Salmon Life Cycle
In the fall, salmon deposit eggs in gravel nests. Adult salmon die after spawning.
Aquaculture workers fertilize eggs with milt from spawning salmon. The eggs are incubated in the hatchery.
Alevin hatch from the eggs and remain in their nests until they absorb their yolk sac. In the spring, they emerge as fry.
Once alevin turn to fry in a hatchery, they are moved into raceways or net pens where they continue to grow.
Fry spend one or two years in fresh water. They grow and develop parr marks to help avoid predators.
Salmon incubated in hatcheries become fry and smolt. In the spring, they are released into lakes or oceans.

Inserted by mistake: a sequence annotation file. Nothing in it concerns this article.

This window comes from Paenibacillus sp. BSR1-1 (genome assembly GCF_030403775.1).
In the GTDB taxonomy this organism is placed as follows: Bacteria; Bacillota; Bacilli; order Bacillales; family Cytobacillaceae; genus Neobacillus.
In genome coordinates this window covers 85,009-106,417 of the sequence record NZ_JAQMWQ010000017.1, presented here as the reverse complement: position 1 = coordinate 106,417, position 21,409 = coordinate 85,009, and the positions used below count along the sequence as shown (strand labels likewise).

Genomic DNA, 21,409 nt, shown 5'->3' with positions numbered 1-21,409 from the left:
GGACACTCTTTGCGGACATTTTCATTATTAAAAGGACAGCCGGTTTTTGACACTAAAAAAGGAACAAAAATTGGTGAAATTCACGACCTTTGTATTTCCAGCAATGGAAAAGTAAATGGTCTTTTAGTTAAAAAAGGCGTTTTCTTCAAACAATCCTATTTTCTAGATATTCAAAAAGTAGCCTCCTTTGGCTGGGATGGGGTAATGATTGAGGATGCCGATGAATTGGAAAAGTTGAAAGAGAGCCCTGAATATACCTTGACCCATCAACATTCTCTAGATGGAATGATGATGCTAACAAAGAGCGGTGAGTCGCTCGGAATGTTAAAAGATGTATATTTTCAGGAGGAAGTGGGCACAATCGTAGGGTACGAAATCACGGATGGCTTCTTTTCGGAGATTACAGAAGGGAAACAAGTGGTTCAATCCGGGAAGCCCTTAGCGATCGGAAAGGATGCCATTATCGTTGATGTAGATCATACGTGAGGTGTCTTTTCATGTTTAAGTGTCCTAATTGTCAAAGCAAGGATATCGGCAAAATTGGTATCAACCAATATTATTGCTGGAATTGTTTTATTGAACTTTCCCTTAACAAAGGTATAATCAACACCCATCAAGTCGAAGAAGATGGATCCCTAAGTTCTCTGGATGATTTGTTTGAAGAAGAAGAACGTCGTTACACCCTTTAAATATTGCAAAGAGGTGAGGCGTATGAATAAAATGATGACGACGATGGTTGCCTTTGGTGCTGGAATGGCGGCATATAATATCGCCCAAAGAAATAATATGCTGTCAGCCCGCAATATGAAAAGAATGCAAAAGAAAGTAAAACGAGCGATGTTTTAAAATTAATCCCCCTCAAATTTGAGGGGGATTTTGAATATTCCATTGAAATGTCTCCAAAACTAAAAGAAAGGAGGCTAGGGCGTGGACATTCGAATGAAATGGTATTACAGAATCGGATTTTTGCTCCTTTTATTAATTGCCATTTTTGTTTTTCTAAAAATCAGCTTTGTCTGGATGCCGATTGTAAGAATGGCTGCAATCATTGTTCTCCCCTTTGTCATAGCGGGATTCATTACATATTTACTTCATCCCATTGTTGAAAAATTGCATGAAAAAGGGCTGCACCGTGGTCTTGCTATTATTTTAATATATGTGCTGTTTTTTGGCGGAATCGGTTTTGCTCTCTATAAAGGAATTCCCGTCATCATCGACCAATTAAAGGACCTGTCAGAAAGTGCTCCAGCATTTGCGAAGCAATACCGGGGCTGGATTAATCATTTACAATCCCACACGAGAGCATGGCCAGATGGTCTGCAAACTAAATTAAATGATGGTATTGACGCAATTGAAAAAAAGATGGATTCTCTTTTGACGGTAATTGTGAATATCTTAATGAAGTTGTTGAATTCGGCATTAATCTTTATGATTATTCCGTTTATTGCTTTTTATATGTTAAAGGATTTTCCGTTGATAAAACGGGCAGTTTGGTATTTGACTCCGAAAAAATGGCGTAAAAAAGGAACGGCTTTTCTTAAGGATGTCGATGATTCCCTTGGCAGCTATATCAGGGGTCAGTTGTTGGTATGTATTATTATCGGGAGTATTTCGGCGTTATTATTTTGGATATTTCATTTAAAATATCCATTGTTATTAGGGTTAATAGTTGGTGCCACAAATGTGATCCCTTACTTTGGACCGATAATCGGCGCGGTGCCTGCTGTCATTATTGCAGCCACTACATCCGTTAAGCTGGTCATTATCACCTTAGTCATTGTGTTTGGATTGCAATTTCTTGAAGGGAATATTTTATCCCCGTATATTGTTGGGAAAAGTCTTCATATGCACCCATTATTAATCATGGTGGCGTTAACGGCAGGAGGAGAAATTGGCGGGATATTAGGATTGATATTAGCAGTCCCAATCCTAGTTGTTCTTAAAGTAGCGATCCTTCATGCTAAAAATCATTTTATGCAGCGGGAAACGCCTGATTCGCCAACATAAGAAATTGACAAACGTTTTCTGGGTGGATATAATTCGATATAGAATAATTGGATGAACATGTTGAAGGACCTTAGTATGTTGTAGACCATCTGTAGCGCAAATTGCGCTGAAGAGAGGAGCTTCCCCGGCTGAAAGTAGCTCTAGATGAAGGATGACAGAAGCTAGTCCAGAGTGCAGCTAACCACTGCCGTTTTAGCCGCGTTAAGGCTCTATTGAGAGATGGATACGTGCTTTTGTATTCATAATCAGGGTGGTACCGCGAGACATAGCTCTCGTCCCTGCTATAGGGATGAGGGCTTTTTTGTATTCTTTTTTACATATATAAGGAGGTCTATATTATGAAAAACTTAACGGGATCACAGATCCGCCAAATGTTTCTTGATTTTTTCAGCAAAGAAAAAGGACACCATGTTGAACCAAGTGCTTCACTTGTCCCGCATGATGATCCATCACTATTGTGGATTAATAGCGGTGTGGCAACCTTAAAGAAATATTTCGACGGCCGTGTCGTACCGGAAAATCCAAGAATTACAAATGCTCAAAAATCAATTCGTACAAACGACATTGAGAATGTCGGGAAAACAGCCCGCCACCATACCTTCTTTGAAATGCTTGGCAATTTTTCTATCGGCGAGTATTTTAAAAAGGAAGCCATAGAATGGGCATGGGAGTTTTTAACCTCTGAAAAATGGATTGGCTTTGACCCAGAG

When fry turn silver, they are called smolt.
Hatcheries improve the survival of young salmon because there are no predators and the environment is more controlled.
Salmon mature after one to three years in the ocean.
Salmon transport nutrients in ecosystems, and support commercial, sport, subsistence, and personal use fishing.
In the summer and fall, adults return to their original spawning areas or the place they were released by an Alaskan hatchery.
And the life cycle begins again…
Photo by Kenny Regan